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How to Capitalize Your Start-Up When Banks Say "No"


Sweat equity can help get your business on track.

In September 2008, when partners Paul Rosenfeld and Tracy Grover were launching Fanminder, a text message marketing company that's trying to appeal to six million small businesses, they didn't even consider going to a bank for start-up capital. Rosenfeld quipped that the definition of a banker is someone who gives you an umbrella and then takes it back when it rains.

Instead of seeking capital, Fanminder, based in Mountain View, California, took two routes to launching: starting in a home office with minimal capital and then seeking to build staff through sweat equity, giving employees a slight stake of 0.1% to 0.5% ownership each, amounting to about 5% total for 25 employees.

Both partners resigned from Account Now, where Rosenfeld was head of marketing and Grover was head of products, because they thought their business model had a competitive edge and would find an audience. While Walmart (WMT) and Sears (SHLD) have used text messaging to offer promotions and entice repeat businesses, most small businesses didn't have the resources to maintain e-mail lists, write newsletters, and oversee marketing.

"We were at the same point with text messaging that websites were in 1997," Rosenfeld noted, adding that 77% of Americans send texts.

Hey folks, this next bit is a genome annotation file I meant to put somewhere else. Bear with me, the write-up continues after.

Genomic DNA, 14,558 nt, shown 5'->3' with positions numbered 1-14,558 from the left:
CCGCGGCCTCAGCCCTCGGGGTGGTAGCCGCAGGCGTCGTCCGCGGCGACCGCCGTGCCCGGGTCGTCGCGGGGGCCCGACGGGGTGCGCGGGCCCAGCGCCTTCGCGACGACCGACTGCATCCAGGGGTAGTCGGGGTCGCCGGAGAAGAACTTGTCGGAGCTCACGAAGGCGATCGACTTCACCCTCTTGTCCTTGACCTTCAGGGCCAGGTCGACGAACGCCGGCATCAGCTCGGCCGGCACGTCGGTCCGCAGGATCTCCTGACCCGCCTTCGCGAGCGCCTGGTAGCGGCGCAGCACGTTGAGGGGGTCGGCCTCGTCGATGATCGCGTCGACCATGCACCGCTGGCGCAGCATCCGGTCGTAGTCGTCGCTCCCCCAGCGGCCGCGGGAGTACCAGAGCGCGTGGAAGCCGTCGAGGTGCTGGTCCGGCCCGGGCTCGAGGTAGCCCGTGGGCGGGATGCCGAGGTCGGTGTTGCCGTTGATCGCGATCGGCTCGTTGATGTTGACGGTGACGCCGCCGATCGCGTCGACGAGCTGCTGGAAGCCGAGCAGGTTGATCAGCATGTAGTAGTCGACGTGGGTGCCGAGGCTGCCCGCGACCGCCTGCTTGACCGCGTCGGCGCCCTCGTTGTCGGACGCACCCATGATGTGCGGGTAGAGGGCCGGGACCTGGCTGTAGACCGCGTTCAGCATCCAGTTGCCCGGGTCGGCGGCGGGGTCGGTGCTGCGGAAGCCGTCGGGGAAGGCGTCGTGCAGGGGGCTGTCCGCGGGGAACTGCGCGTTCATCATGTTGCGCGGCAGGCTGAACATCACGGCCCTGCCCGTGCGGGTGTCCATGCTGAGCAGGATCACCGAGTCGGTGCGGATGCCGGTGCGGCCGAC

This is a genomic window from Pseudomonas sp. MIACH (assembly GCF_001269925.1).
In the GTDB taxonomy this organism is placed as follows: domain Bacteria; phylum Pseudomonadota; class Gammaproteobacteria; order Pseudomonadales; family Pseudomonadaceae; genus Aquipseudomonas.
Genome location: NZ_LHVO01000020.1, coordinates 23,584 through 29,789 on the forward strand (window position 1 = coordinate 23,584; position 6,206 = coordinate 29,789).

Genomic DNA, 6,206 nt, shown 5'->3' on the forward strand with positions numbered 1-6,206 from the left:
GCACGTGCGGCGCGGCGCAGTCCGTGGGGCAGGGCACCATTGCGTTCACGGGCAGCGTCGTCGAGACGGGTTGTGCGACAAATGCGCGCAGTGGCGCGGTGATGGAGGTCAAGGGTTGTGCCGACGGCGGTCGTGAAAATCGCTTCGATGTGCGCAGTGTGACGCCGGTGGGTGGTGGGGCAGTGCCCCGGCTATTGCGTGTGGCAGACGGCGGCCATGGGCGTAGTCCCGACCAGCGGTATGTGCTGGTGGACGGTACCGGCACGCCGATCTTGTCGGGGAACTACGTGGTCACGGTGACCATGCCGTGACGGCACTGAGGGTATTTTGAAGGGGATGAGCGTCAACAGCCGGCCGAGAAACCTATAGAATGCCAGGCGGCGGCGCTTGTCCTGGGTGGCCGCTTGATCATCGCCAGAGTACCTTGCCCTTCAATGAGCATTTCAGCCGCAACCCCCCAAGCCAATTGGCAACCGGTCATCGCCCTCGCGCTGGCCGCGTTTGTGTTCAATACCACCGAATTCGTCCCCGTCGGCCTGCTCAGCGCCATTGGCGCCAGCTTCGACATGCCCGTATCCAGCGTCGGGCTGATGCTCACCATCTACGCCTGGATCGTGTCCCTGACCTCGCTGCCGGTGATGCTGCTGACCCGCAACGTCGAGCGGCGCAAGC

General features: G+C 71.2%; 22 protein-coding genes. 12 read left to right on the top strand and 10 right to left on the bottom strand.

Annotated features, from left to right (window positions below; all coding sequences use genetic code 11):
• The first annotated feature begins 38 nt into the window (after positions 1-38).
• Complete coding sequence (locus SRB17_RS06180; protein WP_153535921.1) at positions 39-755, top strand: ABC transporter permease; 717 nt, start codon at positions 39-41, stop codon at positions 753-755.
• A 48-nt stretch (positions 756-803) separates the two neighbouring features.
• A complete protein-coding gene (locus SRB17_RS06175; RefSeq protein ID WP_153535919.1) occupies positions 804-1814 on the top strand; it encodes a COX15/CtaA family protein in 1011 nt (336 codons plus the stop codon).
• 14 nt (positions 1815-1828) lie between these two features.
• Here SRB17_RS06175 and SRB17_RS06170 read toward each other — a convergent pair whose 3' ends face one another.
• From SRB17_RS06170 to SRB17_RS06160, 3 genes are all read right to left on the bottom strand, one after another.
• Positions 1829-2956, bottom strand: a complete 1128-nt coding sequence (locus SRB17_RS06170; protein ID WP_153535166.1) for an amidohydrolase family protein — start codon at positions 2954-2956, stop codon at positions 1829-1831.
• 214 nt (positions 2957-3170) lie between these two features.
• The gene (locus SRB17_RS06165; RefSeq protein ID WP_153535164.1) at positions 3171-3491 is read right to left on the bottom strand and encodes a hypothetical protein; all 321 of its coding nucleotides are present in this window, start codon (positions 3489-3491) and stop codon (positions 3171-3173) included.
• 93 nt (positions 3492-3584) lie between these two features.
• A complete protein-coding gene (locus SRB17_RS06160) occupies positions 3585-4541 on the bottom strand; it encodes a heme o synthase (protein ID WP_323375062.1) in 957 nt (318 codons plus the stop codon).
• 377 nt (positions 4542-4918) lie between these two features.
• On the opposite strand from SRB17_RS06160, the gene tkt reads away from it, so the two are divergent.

Raising less than $50,000 from friends and family and relying on savings, they started from home, didn't have to buy equipment, and wanted to see if there was a market for their business. However, they needed engineers to create software, designers to build the site, and sales and marketing staff to identify customers but didn't have the capital to pay them.

Tapping their network, the partners identified 25 people who agreed to work part-time for about 10 to 15 hours a week, usually at night, for one year without salary for miniscule ownership rights. Of course, Rosenfeld noted that dreamers can contemplate that a 1% ownership stake of a company that sells for $200 million is worth $2 million.

Ironically, most staff were working at large companies and wanted to make the most of their talents, were stay-at-home moms, or were between jobs and seeking full-time employment, rather than dreaming about making a million (or a quarter of a million) if the company ever took off.

After going live in September 2009, Fanminder has secured about 30 customers and is beginning to show signs of identifying a market.

Angel investors want to see four criteria, "a team in place, product launch, proof that the concept works, and customers," Rosenfeld said. Because Fanminder has all four elements, its partners are seeking a $1 million dollar investment from angels to grow the business, rent an office, and hire and pay full-time staff.
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